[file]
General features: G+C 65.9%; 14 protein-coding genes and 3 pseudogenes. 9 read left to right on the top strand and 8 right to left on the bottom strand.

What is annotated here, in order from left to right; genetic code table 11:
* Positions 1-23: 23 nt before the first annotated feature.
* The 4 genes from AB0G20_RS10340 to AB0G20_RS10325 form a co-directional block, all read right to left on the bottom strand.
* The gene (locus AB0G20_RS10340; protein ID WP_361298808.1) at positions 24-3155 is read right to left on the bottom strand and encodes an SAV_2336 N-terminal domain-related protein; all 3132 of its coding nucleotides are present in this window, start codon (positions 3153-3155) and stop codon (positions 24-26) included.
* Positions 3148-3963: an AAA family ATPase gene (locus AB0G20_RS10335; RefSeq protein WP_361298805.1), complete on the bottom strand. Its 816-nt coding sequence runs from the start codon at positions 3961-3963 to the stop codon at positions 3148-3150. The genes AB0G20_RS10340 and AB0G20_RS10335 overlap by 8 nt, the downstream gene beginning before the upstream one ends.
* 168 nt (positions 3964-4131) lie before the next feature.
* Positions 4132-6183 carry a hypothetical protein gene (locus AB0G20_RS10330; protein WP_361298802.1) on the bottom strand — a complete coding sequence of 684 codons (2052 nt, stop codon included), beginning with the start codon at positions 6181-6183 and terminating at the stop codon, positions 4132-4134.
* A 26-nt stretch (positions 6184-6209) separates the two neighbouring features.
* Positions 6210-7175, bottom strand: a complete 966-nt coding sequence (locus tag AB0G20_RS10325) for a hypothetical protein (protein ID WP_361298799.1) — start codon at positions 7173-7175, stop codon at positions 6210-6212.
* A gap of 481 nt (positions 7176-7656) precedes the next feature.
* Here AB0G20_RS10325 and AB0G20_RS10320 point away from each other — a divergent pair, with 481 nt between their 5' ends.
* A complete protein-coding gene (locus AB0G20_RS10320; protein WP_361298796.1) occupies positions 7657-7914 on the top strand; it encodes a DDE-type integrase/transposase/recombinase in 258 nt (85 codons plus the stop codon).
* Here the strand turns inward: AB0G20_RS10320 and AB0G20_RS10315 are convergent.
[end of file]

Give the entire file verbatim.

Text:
General features: G+C 65.9%; 14 protein-coding genes and 3 pseudogenes. 9 read left to right on the top strand and 8 right to left on the bottom strand.

What is annotated here, in order from left to right; genetic code table 11:
* Positions 1-23: 23 nt before the first annotated feature.
* The 4 genes from AB0G20_RS10340 to AB0G20_RS10325 form a co-directional block, all read right to left on the bottom strand.
* The gene (locus AB0G20_RS10340; protein ID WP_361298808.1) at positions 24-3155 is read right to left on the bottom strand and encodes an SAV_2336 N-terminal domain-related protein; all 3132 of its coding nucleotides are present in this window, start codon (positions 3153-3155) and stop codon (positions 24-26) included.
* Positions 3148-3963: an AAA family ATPase gene (locus AB0G20_RS10335; RefSeq protein WP_361298805.1), complete on the bottom strand. Its 816-nt coding sequence runs from the start codon at positions 3961-3963 to the stop codon at positions 3148-3150. The genes AB0G20_RS10340 and AB0G20_RS10335 overlap by 8 nt, the downstream gene beginning before the upstream one ends.
* 168 nt (positions 3964-4131) lie before the next feature.
* Positions 4132-6183 carry a hypothetical protein gene (locus AB0G20_RS10330; protein WP_361298802.1) on the bottom strand — a complete coding sequence of 684 codons (2052 nt, stop codon included), beginning with the start codon at positions 6181-6183 and terminating at the stop codon, positions 4132-4134.
* A 26-nt stretch (positions 6184-6209) separates the two neighbouring features.
* Positions 6210-7175, bottom strand: a complete 966-nt coding sequence (locus tag AB0G20_RS10325) for a hypothetical protein (protein ID WP_361298799.1) — start codon at positions 7173-7175, stop codon at positions 6210-6212.
* A gap of 481 nt (positions 7176-7656) precedes the next feature.
* Here AB0G20_RS10325 and AB0G20_RS10320 point away from each other — a divergent pair, with 481 nt between their 5' ends.
* A complete protein-coding gene (locus AB0G20_RS10320; protein WP_361298796.1) occupies positions 7657-7914 on the top strand; it encodes a DDE-type integrase/transposase/recombinase in 258 nt (85 codons plus the stop codon).
* Here the strand turns inward: AB0G20_RS10320 and AB0G20_RS10315 are convergent.